By 1919 Amy had obtained her Bachelor of Arts with a First Class in Philosophy, and her Master of Arts in 1921 from the University of Tasmania. She had also obtained from Sydney her Certificate of Classification, and passed her University Education 1 and 2 exams with High Distinction. She was working as Mistress of Method at the Elizabeth Street Practising School in Hobart when she was appointed the first female Inspector of Schools in 1919.

Mr McCoy, as Director of Education, wrote the following to the Minister for Education outlining why Amy should receive the appointment:

Each year Miss Rowntree inspects all the Infant Departments and the larger schools where there are trained Infant Teachers, for the purpose of advising and encouraging them in the work. After 3 years experience of Miss Rowntree's inspections and careful consideration of the results thereof, I am satisfied that more efficient work would be attained and the position would be much more satisfactory to trained Infant Teachers and to the Department if Miss Rowntree were appointed Inspector with the powers defined in the Regulations.

There is no other woman teacher in the service with qualifications for this position approaching Miss Rowntree's. Apart from her high educational and professional qualifications she possesses sound judgement, tact, the faculty for inspiring others with her own zeal and enthusiasm for the work, a kindly manner, a good appearance and address and ability to assist others in solving their difficulties.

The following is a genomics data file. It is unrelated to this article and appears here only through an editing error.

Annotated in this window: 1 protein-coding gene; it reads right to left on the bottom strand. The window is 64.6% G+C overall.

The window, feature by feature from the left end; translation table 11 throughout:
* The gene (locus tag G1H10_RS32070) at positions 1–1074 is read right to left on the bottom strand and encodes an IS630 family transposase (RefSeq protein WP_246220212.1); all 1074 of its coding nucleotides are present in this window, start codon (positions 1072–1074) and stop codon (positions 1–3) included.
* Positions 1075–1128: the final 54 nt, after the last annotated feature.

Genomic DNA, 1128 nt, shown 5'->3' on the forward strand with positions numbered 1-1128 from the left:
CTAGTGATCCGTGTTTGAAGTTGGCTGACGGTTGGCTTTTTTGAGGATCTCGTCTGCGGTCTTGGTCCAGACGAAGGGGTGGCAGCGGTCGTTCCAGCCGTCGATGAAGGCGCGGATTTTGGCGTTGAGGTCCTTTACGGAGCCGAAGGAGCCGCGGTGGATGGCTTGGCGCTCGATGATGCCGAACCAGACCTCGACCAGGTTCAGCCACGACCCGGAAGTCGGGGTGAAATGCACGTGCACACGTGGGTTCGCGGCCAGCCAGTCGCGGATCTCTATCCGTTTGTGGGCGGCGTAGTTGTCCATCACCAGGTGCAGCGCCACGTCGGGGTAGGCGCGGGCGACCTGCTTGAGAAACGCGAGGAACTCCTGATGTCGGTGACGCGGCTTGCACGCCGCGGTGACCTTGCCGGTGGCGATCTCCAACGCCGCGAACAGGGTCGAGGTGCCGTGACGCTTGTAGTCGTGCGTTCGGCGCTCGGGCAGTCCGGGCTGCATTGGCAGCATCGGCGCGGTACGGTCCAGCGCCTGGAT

She was the only woman to hold the Department's highest professional certificate. She was paid £270-320 per annum as Mistress of Method and an additional £50-100 as Inspector.

Amy's appointment as Inspector was significant enough to merit a press release from the Minister for Education which included the comment, "… The Minister is of the opinion that this [inspections] will be better done if the work of the trained Infant Teachers is inspected by a competent woman rather than by a mere man."

Amy still held the position of Inspector of Schools in 1931, when it was suggested that, for reasons of economy, her position should be abolished. In a lengthy justification of why it should not, Amy wrote the following to the Director of Education:

This State was one of the first to recognise the necessity for special training for those who were to undertake the care of education of young children … the Tasmanian infant schools will compare favourably with those of any State or country I have seen. … Our aim throughout has been to free the child from the cramping thraldom of mass teaching, to encourage initiative, independence of thought and action, industry, self-control and self-direction.

She concluded with:

When I fail to carry out effectively that which you have given me to do I shall be prepared to hand my work on to those who follow but until someone else can do it better I trust you will allow it to remain in my hands.

The reply from the Director of Education was prompt:

I am fortified with the arguments for the retention of your position and I do not now anticipate any serious difficulty in dealing with attacks. In any case you should know how very highly your work is valued by me as Head of Department.

Her achievement in her chosen field is recorded in A History of Primary Education in Tasmania where Broadby states "A high standard of infant education was reached under the direction of Miss A. Rowntree." and by Phillips in Making More Adequate Provision: State Education in Tasmania, 1839-1985 who states that "… Amy was to become one of the most innovative and influential teachers in Tasmania over a period of many years." The standard set under the direction of Amy was reflected by a request that two Tasmanian trained infant teachers be allowed to spend a year in South Australia to assist in the reorganisation of infant schools in that state.

Amy retired from teaching in 1945, receiving the Order of the British Empire for her outstanding achievements in education in 1949.